Ukrainian opposition leader Viktor Yushchenko was the victim of dioxin poisoning and the toxin was probably administered deliberately by a "third party", his doctor in Vienna said on Saturday.
Before and after he fell ill
"There is no doubt about the fact that the disease has been caused by a case of poisoning by dioxin," said Michael Zimpfer, the medical chief of Vienna's Rudolfinerhaus clinic. "We suspect a cause triggered by a third party."
Zimpfer (photo, right) added the clinic's conclusion that Yushchenko had been poisoned was based on "skin changes, blood samples and histological findings."
Michael Zimpfer (right) and Nicolai Korpan during Saturday's press conference
Dioxin is the name given to a group of closely related toxins that can cause cancer and death, and was used in the defoliant Agent Orange. Its ingestion is known to cause a severe skin disease called chloracne and damage to the liver and nervous system.
Yushchenko, the 50-year-old pro-Western candidate in the Ukraine's bitterly contested presidential race, fell ill on Sept. 6 with an ailment that has left his face severely disfigured.
Analysts said the disclosure could deliver a fatal blow to Yanukovych's chances in the upcoming vote, staged as a rerun of a flawed Nov. 21 election.
"This helps Yushchenko and will seriously hurt his opponent, although it will be difficult to prove that he was involved," said political analyst Volodymyr Malinkovych. "If before I thought that Yushchenko would win 52 percent of the vote, now I think that it is more likely to rise to 60."
Seen as the likely winner of the election re-run on Dec. 26, Yushchenko has repeatedly claimed that he was poisoned by political rivals.
Ukrainian public prosecutors have opened an investigation and said on Oct. 22 that he was suffering from a fever caused by a virus that affected his liver.
Victim of a murder plot?
But before leaving for Vienna on Friday, Yushchenho reiterated that he had been the victim of a murder plot.
"I believe now more and more that what happened to me was an act of a settling of political scores," he told reporters. "The aim was to kill me."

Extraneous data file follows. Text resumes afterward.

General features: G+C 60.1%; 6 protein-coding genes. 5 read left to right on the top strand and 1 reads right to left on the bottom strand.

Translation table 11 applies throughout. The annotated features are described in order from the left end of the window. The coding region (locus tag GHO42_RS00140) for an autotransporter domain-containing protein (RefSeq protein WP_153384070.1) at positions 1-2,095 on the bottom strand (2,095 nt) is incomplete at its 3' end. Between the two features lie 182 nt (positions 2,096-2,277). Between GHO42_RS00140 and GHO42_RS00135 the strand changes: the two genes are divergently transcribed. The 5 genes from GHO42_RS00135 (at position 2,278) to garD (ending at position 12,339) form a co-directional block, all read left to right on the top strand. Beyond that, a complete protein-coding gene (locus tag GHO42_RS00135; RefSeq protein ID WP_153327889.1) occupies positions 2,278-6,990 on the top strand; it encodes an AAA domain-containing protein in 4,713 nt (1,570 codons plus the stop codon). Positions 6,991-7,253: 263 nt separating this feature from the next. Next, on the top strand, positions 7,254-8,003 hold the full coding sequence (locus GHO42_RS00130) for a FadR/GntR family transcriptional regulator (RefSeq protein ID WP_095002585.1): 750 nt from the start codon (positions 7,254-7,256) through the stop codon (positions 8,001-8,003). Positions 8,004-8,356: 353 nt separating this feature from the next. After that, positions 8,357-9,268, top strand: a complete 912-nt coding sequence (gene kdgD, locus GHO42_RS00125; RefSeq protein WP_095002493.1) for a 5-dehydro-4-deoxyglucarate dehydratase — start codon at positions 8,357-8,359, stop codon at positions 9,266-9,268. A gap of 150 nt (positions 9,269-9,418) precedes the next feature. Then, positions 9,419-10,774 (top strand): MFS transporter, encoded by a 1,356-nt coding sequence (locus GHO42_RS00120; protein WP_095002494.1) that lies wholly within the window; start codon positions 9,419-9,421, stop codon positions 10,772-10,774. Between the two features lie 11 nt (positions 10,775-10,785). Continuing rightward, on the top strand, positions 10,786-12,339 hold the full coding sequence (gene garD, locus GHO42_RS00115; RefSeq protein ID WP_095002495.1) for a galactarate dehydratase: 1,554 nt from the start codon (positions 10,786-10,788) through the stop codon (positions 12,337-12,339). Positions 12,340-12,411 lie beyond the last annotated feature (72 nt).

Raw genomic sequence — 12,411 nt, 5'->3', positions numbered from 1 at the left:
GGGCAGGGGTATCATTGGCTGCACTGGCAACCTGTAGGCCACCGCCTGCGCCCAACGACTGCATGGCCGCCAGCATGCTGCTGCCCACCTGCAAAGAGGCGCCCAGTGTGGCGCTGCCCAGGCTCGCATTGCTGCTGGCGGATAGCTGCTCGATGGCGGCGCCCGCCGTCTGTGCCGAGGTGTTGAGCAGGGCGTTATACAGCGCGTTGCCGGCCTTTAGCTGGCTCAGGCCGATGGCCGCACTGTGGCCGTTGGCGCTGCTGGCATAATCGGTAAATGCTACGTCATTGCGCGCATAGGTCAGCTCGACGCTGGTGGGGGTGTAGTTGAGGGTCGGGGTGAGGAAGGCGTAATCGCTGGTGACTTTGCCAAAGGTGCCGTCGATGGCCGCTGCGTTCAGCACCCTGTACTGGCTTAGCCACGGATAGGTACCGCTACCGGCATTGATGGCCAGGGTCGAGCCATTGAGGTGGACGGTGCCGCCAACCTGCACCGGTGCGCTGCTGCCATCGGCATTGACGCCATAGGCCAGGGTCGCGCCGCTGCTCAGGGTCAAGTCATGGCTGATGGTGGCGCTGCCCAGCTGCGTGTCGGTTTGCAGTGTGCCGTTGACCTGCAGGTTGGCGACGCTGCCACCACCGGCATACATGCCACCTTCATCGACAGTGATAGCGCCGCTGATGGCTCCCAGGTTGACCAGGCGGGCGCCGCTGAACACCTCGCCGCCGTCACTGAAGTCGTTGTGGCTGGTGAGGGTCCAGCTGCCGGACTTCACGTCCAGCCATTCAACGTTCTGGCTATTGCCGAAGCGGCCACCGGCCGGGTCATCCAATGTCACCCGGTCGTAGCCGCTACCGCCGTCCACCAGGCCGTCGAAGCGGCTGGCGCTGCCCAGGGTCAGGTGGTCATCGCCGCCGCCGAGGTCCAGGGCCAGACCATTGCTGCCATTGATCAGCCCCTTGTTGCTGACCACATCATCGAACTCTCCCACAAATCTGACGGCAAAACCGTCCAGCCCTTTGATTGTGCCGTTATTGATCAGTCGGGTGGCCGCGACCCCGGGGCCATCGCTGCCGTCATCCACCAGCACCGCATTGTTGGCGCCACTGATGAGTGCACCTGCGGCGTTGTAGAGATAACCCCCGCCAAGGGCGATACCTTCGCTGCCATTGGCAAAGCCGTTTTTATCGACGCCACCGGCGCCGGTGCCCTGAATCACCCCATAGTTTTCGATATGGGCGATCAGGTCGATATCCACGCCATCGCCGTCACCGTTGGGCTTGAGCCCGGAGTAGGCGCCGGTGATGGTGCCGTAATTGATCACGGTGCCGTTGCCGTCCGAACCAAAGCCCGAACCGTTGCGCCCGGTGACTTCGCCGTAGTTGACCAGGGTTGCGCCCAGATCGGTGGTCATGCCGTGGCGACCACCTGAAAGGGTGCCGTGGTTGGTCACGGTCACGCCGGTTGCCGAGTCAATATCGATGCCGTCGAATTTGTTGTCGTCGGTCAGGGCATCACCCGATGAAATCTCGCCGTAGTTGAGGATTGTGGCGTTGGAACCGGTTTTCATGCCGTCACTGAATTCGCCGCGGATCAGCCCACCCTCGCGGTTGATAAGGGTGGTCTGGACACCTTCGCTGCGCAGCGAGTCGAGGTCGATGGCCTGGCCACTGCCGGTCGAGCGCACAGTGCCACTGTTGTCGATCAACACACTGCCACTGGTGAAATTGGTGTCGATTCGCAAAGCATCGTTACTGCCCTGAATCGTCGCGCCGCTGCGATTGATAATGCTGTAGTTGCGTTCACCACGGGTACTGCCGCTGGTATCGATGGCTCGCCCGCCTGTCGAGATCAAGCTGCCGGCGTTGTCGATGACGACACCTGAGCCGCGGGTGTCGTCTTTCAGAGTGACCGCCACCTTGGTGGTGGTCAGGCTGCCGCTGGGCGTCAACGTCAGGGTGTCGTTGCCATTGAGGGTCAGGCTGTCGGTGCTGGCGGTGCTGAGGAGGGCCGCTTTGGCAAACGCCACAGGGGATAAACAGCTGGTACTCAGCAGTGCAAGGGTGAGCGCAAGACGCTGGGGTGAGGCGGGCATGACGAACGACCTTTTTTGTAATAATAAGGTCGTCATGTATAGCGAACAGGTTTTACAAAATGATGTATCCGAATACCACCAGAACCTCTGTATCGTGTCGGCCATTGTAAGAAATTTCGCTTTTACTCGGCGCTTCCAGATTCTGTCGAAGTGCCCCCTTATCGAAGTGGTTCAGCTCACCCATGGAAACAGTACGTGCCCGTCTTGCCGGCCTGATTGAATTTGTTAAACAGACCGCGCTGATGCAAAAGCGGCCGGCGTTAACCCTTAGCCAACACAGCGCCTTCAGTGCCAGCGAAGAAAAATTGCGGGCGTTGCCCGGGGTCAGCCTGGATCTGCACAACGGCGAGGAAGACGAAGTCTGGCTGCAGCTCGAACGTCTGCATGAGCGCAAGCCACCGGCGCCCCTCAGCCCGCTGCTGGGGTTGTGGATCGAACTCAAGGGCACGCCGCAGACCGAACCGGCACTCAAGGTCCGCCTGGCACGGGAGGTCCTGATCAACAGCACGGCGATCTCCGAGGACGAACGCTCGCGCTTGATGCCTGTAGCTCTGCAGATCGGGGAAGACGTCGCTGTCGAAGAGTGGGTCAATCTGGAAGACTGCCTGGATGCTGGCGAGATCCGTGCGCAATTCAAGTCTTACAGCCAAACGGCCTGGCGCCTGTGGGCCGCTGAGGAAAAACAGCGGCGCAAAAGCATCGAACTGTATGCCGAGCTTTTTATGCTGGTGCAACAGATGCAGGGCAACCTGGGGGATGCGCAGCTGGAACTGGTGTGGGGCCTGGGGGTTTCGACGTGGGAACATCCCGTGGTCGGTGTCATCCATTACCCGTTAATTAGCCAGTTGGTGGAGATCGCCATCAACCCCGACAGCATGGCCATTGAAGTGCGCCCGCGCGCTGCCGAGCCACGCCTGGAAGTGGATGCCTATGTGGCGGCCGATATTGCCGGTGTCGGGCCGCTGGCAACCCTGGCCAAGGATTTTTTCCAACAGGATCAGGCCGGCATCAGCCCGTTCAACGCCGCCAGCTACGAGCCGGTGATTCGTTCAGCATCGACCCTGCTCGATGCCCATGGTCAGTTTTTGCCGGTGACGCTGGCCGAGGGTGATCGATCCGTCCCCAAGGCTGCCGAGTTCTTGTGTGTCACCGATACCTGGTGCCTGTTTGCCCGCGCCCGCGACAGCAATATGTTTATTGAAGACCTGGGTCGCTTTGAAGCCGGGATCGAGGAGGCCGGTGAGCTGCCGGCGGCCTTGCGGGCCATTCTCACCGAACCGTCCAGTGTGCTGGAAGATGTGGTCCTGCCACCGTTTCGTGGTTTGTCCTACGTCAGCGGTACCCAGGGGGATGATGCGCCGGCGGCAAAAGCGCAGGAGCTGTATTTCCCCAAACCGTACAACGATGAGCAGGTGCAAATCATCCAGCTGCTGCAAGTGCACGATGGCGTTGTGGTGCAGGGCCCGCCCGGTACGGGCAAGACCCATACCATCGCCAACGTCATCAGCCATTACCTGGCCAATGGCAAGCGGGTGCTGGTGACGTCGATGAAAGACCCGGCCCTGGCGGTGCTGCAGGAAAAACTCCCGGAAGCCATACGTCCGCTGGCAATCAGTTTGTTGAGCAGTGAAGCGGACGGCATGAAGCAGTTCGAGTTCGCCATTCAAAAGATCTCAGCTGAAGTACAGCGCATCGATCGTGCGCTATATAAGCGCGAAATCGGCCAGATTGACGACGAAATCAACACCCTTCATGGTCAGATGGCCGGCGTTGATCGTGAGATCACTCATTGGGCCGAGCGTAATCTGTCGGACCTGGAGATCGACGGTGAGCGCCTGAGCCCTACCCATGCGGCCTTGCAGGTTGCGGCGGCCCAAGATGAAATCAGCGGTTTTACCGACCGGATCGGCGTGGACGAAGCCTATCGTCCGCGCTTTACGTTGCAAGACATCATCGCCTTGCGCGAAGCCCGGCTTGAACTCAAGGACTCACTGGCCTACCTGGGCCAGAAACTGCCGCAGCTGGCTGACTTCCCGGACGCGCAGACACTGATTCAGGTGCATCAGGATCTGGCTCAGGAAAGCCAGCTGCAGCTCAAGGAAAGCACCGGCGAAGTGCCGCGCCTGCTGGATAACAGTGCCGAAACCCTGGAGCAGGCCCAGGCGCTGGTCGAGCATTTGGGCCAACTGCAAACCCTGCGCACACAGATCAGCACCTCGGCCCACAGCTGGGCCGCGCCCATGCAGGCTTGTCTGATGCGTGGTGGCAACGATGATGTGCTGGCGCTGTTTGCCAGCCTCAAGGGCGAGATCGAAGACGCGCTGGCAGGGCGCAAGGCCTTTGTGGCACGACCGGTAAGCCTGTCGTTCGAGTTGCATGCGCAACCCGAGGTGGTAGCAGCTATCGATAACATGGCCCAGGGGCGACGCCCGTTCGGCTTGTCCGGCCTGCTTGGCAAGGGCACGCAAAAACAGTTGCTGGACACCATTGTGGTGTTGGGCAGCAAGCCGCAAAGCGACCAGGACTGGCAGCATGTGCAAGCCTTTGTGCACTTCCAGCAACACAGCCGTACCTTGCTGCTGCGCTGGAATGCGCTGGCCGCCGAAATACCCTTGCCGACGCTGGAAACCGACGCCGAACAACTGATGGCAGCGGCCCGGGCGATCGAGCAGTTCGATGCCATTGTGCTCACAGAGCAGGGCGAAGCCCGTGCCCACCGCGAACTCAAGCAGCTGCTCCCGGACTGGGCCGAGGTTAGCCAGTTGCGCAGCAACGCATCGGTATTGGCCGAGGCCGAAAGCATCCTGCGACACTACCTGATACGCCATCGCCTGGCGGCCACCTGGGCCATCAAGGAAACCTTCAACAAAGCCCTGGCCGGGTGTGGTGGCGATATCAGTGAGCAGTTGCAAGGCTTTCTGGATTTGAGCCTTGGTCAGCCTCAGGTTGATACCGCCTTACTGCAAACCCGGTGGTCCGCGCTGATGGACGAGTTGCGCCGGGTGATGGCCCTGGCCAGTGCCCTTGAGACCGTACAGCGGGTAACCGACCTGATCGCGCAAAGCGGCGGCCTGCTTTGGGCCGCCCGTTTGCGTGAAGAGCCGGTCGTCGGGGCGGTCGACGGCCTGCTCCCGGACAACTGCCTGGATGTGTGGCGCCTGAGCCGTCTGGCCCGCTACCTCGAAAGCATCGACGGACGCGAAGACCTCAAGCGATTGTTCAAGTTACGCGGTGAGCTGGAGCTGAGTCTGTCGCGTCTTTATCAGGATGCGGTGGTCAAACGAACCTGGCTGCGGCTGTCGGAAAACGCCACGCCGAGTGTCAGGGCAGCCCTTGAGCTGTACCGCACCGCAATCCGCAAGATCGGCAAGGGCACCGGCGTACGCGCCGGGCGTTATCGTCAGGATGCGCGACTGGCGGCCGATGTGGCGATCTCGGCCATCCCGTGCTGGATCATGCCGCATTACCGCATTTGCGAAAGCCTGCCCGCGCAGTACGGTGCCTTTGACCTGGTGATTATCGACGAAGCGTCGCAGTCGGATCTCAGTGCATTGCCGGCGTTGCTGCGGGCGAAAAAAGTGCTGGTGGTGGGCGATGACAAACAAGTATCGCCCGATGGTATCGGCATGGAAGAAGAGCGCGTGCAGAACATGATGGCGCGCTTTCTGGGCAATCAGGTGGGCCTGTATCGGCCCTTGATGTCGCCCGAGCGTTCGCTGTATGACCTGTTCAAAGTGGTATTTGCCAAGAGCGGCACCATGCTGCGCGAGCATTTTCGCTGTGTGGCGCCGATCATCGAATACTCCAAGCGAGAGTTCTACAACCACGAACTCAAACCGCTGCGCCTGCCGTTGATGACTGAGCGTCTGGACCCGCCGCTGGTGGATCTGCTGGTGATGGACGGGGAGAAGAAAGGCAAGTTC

He said he planned to return to Kiev on Sunday and was confident of defeating Yanukovych when voters return to the polls in two weeks.
"The recent revolution (in Ukraine) has opened the eyes of many civil servants who were implicated in (fraud) during the earlier rounds," he said.
Yushchenko pushes for EU membership
In an interview with the Financial Times published on Saturday, he called on the European Union to accept his country as a future member of the 25-strong bloc at a future date.
Ukrainian opposition supporters stand in front of the parliament in Kiev on Dec. 1
"Of course, Ukraine is waiting for real concrete steps in response to these democratic and political processes that are occurring in Ukraine," Yushchenko said in an interview with the Financial Times published on Saturday. "We are awaiting analogous steps from the European Union. In these 17 days we have shown that we are a different country, we are a different people."
In the interview Yushchenko, who trained as an economist, set out a plan consisting of four stages, culminating in the adhesion of the former Soviet republic to the EU.
Ukraine, he told the newspaper, should first become a market economy. It should then join the World Trade Organisation, and become an EU associate member before eventually acquiring full membership.
Putin supports EU plan
Russian President Vladimir Putin
Friday President Vladimir Putin said he would be "pleased" to see Ukraine admitted to the European Union because this would only benefit Russia's economy due to its deep and long-standing industrial links with its neighbor.
The Russian leader's comments marked a sharp departure from the barrage of criticism that Russia has directed at the European Union and other European institutions in the past 10 days.
In the interview Yushchenko also criticised the series of privatizations under the presidency of outgoing Ukrainian President Leonid Kuchma, which he said had favoured people close to the regime.
Ukrainian President Leonid Kuchma (left) and Prime Minister Viktor Yanukovych
"Many assets we all know were handed over without competition just as more than 200 years ago Catherine the Great gave out land in southern Ukraine to her lovers and favourites," he was quoted as saying. "In this same way today strategic assets of the state were transferred to people close to Kuchma and (Prime Minister Viktor) Yanukovytch."